Lastly a blogger that sympathizes with Hovind also can't escape the false maxim that Hovind did something wrong:
"This, of course, was wrong on his part, and I think he is paying the price for it (and probably with lots of penalties and interest)."
Again, to use moral words like "wrong" in regards to failing to send your earned income to the state do not apply. I think the problem is people have this mindset that illegal=immoral. A few moments of reflection on the part of the reader should clear up this false association. I will help, seat belt enforcement, permits to build a shed on "your" property...has anything immoral occurred if one does not abide by these laws?
If Hovind did something wrong then so did they guy who built the castle on "his" property. Or less extravagant the guy who builds a shed without state permission. I suppose we must remember, that those in the state simply know better than us. We need to be told what we can and can not do with "our" property because the zoning bureaucrats are endowed with the foresight the rest of us lack.
I recall when I lived in community in Northern CA one of the things that hindered us from renovating the property was the fact that due to a massive flood about 50 years ago the area was deemed by some bureacrat to be a "flood plane" and thus the only houses legally allowed to be put on the property were either pre-existing or ones that could be moved. This law left a town called Meyer's Flat with a giant trailer park as it's only recourse for it's inhabitants, thus attracting numerous tourists to gape at the prime river front property.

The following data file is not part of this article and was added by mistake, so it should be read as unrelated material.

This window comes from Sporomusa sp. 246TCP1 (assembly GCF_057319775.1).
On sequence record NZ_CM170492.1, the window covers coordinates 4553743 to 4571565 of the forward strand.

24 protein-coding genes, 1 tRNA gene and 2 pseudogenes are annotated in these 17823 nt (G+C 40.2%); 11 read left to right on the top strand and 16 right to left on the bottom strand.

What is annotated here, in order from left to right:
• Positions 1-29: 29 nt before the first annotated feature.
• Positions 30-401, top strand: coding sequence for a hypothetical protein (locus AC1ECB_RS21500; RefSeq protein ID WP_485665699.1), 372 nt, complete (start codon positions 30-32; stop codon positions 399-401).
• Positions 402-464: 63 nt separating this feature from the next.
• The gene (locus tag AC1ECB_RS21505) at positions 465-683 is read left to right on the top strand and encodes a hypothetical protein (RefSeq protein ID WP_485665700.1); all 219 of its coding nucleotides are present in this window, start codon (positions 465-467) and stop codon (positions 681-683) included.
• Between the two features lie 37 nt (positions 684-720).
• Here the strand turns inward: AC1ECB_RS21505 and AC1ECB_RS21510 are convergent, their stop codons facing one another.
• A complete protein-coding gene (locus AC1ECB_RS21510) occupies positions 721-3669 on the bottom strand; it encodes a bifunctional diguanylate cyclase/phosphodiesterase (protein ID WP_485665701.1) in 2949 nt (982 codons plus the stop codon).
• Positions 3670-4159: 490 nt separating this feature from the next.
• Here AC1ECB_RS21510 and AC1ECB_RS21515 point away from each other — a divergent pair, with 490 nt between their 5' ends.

(pictured to the left is the local zoning regulator)
Given the above quotes and views that Hovind did something wrong as I said I don't have much hope for the future of America. Unlike the wildcat forefathers most modern Americans have been house broken like a dog and just roll over and take it from the State to the point of even wagging their fingers scoldingly at those with more principle and backbone.
We need to get to the point where we understand that if the state signs something into law or does something that would be immoral for any individual to do, then it is equally immoral when the collective individual of government does that thing. People just aren't there philosophically and this is most unfortunate as it allows the state to run roughshod over all that is decent. That said, I would state that most taxation is simply legal plunder. Augustine gives a wonderful example of this in his work "The City of God" as he states: